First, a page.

Bat House Questions?
We Have Answers!
WHY WOULD I WANT A BAT HOUSE?
Bats are the primary predator of night-flying insects, including mosquitoes and many agricultural pests that devastate crops. One small bat (there can be hundreds of bats in a bat house depending on the size) can eat hundreds of insects a night! Unfortunately, many bat populations are disappearing at alarming rates due to habitat loss and persecution. Bats that regularly roost in bat houses naturally live in mature trees, dead trees (called snags), or in caves. However, many bats take up residence in buildings or other manmade structures due to destruction of their habitats. A bat house in your backyard will offer a much needed place to live and they will return the favor by helping to control the insects in your area. At Lubee we have several occupied bat houses which do a fantastic job of keeping insect numbers low.
Frequently Asked Questions
CAN I BUY A LUBEE MADE BAT HOUSE? Yes you can! All Lubee bat houses are made with cedar, which weathers well, is pest resistant, and will last for years. The house is fully sealed, properly ventilated, and offers a longer landing platform, an important factor in its occupancy. All proceeds go towards our conservation & education programs. Our bat houses are 100% made on property by the Lubee staff.
WHERE SHOULD I PLACE MY BAT HOUSE? Selecting the right location is the single most important element in attracting bats to the new house. While observing the bats on your property, take note of their flight patterns and place the house in an open area where they will be able to notice it. Larger bat houses typically have a higher occupancy rate due to a larger variance in temperature ranges and more space. Bats prefer their roosting quarters to be warm, safe from predators, and with proper ventilation. Bat house designs attempt to make a perfect provision of these needs, but the house itself will not attract the bats. Bats are attracted to areas that have open spaces near forest edges & accessible water sources. We recommend placing bat houses on a pole or side of a building facing SE and at least 20’ above the ground with a 20’ clearance from a tree line, branches, or wires, which aerial predators could sit upon. The bat house should be placed where it will receive a minimum 6 hours of sunlight. Make sure that the pole is well anchored into the ground with concrete that will support the weight of the house. Avoid placing the house near bright lights and heavy human activity areas. Bat houses on trees are not successful due to shade, limb obstructions, and easy access for predators. Placing a bat house on a building made of wood, brick or stone, is a good option for heat absorption. Also placing the house under eaves of a building has proven to be successful in attracting bats. Do not place the bat house over windows, doors, or walkways, as the guano will start to collect. Bat urine can stain the building and the area below the house. Bats will defecate and urinate prior to taking flight.
WHAT MAINTENANCE DOES THE BAT HOUSE NEED? Bat houses should have a light brown stain in South Florida and a medium brown stain for North Florida houses. A black stain is not recommended in Florida due to heat retention, making the house an undesirable temperature, but can be used on bat houses located in the northern states. The temperature within the house should be between 80 and 100 degrees Fahrenheit. Proper maintenance of your bat house is important. Wasps and mud daubers can be a problem before bats ever have the chance to fully occupy the house. To reduce the risk of a wasp nest being built, roosting chambers should be 3/4"-7/8" apart. Should a wasp nest or mud dauber tubes be created, they should be removed in late winter or early spring when the wasps will be less active or have left their nests. You will need to check the house yearly to remove any nests and check for repairs i.e., new caulking of the seams or staining to seal the wood. Remember that any repairs or cleaning should be performed when the bats are not roosting. It is illegal in Florida to disturb/remove bats during the dates of April 15th - Aug 15th. This is due to the moms nursing their pups and any disturbances can disrupt this maternal bond.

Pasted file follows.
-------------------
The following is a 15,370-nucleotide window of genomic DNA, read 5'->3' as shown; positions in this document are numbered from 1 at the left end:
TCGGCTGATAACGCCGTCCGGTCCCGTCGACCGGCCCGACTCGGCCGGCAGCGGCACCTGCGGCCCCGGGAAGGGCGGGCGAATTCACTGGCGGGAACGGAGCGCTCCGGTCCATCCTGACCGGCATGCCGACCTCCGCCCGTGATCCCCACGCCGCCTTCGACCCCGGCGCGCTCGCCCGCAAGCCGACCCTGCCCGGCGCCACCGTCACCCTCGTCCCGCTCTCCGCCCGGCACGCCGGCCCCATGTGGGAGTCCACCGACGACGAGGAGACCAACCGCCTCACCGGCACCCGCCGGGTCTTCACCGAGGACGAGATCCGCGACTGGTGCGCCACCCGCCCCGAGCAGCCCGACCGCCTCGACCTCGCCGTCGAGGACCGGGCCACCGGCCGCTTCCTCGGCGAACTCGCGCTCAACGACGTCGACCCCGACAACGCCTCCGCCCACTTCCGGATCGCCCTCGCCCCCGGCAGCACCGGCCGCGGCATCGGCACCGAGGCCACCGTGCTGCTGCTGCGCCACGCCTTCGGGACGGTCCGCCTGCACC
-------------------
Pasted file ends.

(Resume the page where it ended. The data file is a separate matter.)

WHAT ABOUT THEIR GUANO & SAFETY? If you are thinking about collecting the guano for fertilizer in your gardens or flower beds, do not use a bucket or any deep container. Should a baby bat fall from the house, they will become trapped with no way out. Using a shallow container, like a long flower pot tray, or a potted plant are two very good options to collect and maintain the guano collecting process. Remember to use a shovel and wear gloves when you are collecting and mixing the guano to help reduce the risk of coming in contact with the microorganisms that are living in the feces. Properly educating any children or adults in contact with the house is important to everyone’s health. Never touch any bats or guano without gloves. Should a bat be found on the ground, it could be ill. Call your local County Health Department or Animal Control for removal/advice.
WILL BATS MOVE INTO MY BAT HOUSE? Attracting bats to your new bat house could take months or years for the bats to find and establish a colony. Ninety percent of the time, houses are occupied within 2 years. There is no proven baiting system for attracting bats to your bat house. Placing guano under the house or a bat itself in the house (which is illegal) is futile. While bats are foraging at night, they will investigate new potential roost sites. They are great at detecting the perfect bat sized crevices found in nature and manmade structures that provide protection from the elements and predators. Location and a well built house are the best strategies to attracting bats. Enjoy your new neighbors and the amazing emergence at night!